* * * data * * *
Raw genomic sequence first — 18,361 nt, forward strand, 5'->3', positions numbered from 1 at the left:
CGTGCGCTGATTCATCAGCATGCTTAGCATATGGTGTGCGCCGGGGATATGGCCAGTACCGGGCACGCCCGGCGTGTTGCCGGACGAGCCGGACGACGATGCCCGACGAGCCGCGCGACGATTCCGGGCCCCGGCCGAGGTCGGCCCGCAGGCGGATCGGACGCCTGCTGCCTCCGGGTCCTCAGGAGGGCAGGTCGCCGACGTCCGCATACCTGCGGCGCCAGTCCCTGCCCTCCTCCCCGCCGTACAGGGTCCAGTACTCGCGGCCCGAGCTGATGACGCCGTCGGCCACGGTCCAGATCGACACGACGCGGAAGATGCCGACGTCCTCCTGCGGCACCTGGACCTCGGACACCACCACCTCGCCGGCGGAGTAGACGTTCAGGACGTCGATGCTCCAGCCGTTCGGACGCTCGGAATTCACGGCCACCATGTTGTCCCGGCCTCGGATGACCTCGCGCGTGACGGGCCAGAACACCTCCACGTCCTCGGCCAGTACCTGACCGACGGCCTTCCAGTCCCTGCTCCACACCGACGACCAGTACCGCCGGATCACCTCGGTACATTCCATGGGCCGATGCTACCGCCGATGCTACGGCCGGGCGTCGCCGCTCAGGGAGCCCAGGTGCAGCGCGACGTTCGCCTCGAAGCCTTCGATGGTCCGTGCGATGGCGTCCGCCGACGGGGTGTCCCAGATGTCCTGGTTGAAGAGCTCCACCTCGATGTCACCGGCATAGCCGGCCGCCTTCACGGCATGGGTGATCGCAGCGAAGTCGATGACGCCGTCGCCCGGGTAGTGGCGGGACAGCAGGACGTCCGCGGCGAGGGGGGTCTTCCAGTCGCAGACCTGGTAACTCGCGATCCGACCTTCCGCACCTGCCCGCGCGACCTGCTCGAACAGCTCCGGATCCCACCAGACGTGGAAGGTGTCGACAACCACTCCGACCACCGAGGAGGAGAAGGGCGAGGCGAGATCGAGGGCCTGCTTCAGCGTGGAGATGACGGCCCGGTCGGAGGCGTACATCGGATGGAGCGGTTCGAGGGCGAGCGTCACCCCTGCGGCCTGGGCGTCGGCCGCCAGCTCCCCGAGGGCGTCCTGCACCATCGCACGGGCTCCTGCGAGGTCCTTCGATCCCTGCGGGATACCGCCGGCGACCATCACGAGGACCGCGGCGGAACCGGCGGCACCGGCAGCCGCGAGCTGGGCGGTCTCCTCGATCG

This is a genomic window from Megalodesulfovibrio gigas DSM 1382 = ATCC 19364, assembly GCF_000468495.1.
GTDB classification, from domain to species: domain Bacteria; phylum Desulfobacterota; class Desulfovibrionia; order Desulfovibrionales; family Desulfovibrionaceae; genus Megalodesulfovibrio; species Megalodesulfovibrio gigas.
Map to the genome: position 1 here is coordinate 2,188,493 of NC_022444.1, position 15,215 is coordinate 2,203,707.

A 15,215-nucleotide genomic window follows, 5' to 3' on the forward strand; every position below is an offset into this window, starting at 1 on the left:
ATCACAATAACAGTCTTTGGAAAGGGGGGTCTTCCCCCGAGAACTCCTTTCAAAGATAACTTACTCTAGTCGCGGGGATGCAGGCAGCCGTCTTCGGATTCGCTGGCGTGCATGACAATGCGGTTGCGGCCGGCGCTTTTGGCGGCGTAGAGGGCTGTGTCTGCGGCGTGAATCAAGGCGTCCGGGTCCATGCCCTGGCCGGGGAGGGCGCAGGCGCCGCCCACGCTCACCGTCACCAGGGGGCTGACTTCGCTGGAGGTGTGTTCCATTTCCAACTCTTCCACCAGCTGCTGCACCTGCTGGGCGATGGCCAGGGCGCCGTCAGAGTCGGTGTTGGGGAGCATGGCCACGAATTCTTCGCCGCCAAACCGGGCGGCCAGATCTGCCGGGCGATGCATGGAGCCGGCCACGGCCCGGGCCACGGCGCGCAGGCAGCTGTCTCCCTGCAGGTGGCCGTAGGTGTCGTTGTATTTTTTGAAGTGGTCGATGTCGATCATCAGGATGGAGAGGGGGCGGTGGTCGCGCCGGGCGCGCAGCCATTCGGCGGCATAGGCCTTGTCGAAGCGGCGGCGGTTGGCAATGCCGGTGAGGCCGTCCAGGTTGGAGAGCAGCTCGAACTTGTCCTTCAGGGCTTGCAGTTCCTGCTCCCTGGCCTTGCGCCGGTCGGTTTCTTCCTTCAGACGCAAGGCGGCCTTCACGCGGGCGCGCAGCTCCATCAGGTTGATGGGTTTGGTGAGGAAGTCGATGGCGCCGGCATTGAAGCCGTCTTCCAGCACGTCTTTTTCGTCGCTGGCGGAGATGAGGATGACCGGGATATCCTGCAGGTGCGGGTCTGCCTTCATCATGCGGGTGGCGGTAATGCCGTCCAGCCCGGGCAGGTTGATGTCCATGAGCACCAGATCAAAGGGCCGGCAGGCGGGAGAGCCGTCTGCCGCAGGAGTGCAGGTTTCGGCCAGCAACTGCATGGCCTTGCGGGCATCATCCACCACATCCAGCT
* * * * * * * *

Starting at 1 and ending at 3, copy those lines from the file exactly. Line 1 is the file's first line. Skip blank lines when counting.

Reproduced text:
Raw genomic sequence first — 18,361 nt, forward strand, 5'->3', positions numbered from 1 at the left:
CGTGCGCTGATTCATCAGCATGCTTAGCATATGGTGTGCGCCGGGGATATGGCCAGTACCGGGCACGCCCGGCGTGTTGCCGGACGAGCCGGACGACGATGCCCGACGAGCCGCGCGACGATTCCGGGCCCCGGCCGAGGTCGGCCCGCAGGCGGATCGGACGCCTGCTGCCTCCGGGTCCTCAGGAGGGCAGGTCGCCGACGTCCGCATACCTGCGGCGCCAGTCCCTGCCCTCCTCCCCGCCGTACAGGGTCCAGTACTCGCGGCCCGAGCTGATGACGCCGTCGGCCACGGTCCAGATCGACACGACGCGGAAGATGCCGACGTCCTCCTGCGGCACCTGGACCTCGGACACCACCACCTCGCCGGCGGAGTAGACGTTCAGGACGTCGATGCTCCAGCCGTTCGGACGCTCGGAATTCACGGCCACCATGTTGTCCCGGCCTCGGATGACCTCGCGCGTGACGGGCCAGAACACCTCCACGTCCTCGGCCAGTACCTGACCGACGGCCTTCCAGTCCCTGCTCCACACCGACGACCAGTACCGCCGGATCACCTCGGTACATTCCATGGGCCGATGCTACCGCCGATGCTACGGCCGGGCGTCGCCGCTCAGGGAGCCCAGGTGCAGCGCGACGTTCGCCTCGAAGCCTTCGATGGTCCGTGCGATGGCGTCCGCCGACGGGGTGTCCCAGATGTCCTGGTTGAAGAGCTCCACCTCGATGTCACCGGCATAGCCGGCCGCCTTCACGGCATGGGTGATCGCAGCGAAGTCGATGACGCCGTCGCCCGGGTAGTGGCGGGACAGCAGGACGTCCGCGGCGAGGGGGGTCTTCCAGTCGCAGACCTGGTAACTCGCGATCCGACCTTCCGCACCTGCCCGCGCGACCTGCTCGAACAGCTCCGGATCCCACCAGACGTGGAAGGTGTCGACAACCACTCCGACCACCGAGGAGGAGAAGGGCGAGGCGAGATCGAGGGCCTGCTTCAGCGTGGAGATGACGGCCCGGTCGGAGGCGTACATCGGATGGAGCGGTTCGAGGGCGAGCGTCACCCCTGCGGCCTGGGCGTCGGCCGCCAGCTCCCCGAGGGCGTCCTGCACCATCGCACGGGCTCCTGCGAGGTCCTTCGATCCCTGCGGGATACCGCCGGCGACCATCACGAGGACCGCGGCGGAACCGGCGGCACCGGCAGCCGCGAGCTGGGCGGTCTCCTCGATCG

This is a genomic window from Megalodesulfovibrio gigas DSM 1382 = ATCC 19364, assembly GCF_000468495.1.